If we trust God, we’ll trust what he sees—that the inside is far more important than external appearances.

2. We trust God by trusting what he says. Because what we say reflects where we place our trust, and where we place our trust impacts what we say. In Luke 12:6-7, Jesus says:

Are not five sparrows sold for two pennies? Yet not one of them is forgotten by God. Indeed, the very hairs of your head are all numbered. Don’t be afraid; you are worth more than many sparrows.

You are valuable to God. One of the struggles I know many of you deal with is how to be a Christian in non-Christian, and even anti-Christian, environments—whether that’s at school or at work or even in your own family. This is the challenge that many of our brothers and sisters around the world are facing, persecuted, their very lives threatened—do we fear God or do we fear people? Do you care more about what your boss thinks or about what God thinks? Do you care more about your significant other’s approval or God’s approval? Are you more afraid of your friends turning their back on you or of you turning your back on God?

Now, please don’t hear me saying that this means you should go all gung-ho and start adding John 3:16 to your work email signature or spouting off religious screeds on social media or running roughshod over your loved ones and what they think.

But what would it look like if you were to accept the truth that God says to you, “I love you, you’re mine,” every morning, every night, every moment?

How would that truth—that the God of the universe loves you, that your heavenly Father has got your back, even when you have no idea what’s going on in your life!—change the way you live your life? How would trusting what God says change what you say and do—at work, at home, in your friendships, in your relationships, on social media?

We trust God by trusting what he says, no matter what anyone else says.

3. We trust God by trusting that he will provide and that what he provides will be enough.

In one of his greatest challenges, Jesus says, in Luke 12:22-23:

I tell you, do not worry about your life, what you will eat; or about your body, what you will wear. For life is more than food, and the body more than clothes.

Jesus goes on to say, “God provides for the birds and for the flowers. How much more will he care for you? Don’t worry about what you’ll eat or drink; your Father knows that you need these things.”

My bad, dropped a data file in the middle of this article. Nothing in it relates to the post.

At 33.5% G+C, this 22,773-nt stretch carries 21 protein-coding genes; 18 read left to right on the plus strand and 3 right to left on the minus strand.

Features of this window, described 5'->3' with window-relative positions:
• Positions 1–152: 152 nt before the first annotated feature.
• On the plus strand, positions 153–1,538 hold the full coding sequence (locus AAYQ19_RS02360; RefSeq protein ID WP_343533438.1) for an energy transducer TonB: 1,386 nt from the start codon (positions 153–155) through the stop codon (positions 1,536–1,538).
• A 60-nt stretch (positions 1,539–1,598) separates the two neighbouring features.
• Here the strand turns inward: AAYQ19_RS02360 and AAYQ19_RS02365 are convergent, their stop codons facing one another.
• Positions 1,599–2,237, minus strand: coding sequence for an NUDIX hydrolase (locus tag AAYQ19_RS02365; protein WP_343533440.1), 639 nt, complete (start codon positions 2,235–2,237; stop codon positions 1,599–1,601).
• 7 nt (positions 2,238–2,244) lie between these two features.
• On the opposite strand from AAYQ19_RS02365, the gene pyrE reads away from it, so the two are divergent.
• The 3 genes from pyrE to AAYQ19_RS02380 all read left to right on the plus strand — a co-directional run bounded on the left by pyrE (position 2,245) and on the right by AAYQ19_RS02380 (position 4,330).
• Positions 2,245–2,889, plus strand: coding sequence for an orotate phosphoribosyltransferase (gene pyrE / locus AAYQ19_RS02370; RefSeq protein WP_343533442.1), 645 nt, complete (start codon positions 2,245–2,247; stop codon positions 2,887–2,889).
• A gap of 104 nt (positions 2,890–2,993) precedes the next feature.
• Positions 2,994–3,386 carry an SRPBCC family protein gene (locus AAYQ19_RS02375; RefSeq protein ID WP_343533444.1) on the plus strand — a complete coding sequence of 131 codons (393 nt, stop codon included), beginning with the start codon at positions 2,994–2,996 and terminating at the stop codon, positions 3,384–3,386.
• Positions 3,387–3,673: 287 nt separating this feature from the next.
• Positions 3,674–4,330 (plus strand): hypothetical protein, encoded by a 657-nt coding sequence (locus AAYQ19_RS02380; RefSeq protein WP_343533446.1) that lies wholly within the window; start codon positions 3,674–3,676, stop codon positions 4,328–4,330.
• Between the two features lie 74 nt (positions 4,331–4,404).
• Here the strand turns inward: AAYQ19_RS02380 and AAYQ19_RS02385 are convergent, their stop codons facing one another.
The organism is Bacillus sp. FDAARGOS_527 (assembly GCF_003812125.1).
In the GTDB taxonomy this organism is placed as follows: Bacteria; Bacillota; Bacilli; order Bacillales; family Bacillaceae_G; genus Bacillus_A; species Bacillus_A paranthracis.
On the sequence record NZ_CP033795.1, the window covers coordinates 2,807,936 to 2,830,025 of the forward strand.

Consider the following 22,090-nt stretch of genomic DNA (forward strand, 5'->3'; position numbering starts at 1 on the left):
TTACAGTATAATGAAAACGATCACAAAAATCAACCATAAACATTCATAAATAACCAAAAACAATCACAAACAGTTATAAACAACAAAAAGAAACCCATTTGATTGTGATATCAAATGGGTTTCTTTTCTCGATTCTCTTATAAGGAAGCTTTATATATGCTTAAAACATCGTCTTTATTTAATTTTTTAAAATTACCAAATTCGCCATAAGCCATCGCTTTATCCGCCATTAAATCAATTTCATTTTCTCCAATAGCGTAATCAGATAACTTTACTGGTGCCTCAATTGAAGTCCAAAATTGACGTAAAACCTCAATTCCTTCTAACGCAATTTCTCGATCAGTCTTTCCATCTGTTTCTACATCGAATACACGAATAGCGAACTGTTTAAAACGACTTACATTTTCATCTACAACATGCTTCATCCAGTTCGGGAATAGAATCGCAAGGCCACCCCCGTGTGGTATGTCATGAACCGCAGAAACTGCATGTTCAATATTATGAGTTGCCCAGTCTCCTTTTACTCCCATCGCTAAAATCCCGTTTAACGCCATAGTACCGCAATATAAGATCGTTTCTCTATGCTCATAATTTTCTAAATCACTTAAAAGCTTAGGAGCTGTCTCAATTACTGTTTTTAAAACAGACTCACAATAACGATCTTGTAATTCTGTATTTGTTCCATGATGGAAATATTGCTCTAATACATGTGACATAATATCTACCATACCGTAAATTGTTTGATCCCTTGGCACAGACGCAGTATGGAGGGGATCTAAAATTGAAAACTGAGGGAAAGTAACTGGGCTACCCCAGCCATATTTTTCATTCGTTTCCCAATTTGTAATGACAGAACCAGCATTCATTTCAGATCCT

A couple weeks ago, we looked at what Jesus said about prayer, about how prayer begins with our understanding of God as Father, as the one who loves us and cares for us and seeks our good and will give us what we need. I love what Jesus says in 12:32:

Do not be afraid, little flock, for your Father has been pleased to give you the kingdom.

Your Father knows what you really need, and he is happy to provide it. “But seek his kingdom, and these things will be given to you as well” (12:31).

The antidote to fear and anxiety, to greed and worry, is to trust God, to trust that he will provide and that what he provides will be enough.

  • It may be healing … or it may be strength for the journey.
  • It may be that relationship … or it may be restoration when your heart is broken.
  • It may be the new job … or it may be a context in which to mature.

Robert Murray M’Cheyne said:

God will either give you what you ask, or something far better.

Because that’s the kind of God we serve. Because that’s what God is like.

At the heart of life in the kingdom of God, at the core of the eternal kind of life, at the center of the life Jesus desires for us to live is trust of God. Jesus lived this out in his own life. He loved others unconditionally because he trusted in God’s love for each and every person as created in the image of God. He was never defensive, never judgmental, and yet also never afraid to call out injustice and hypocrisy because he knew what God had said—about himself and about the way the world was meant to be. And he lived with few possessions, traveling among the poor, bouncing from house to house, trusting that God would provide, that his Father would give him whatever he needed to survive. He lived his life surrendered to the kingdom of God, submitted to the will of God, and gave his life on that cross, trusting that by his death he might win us life and trusting that God would vindicate him by raising him up from the dead. And God came through. God always comes through.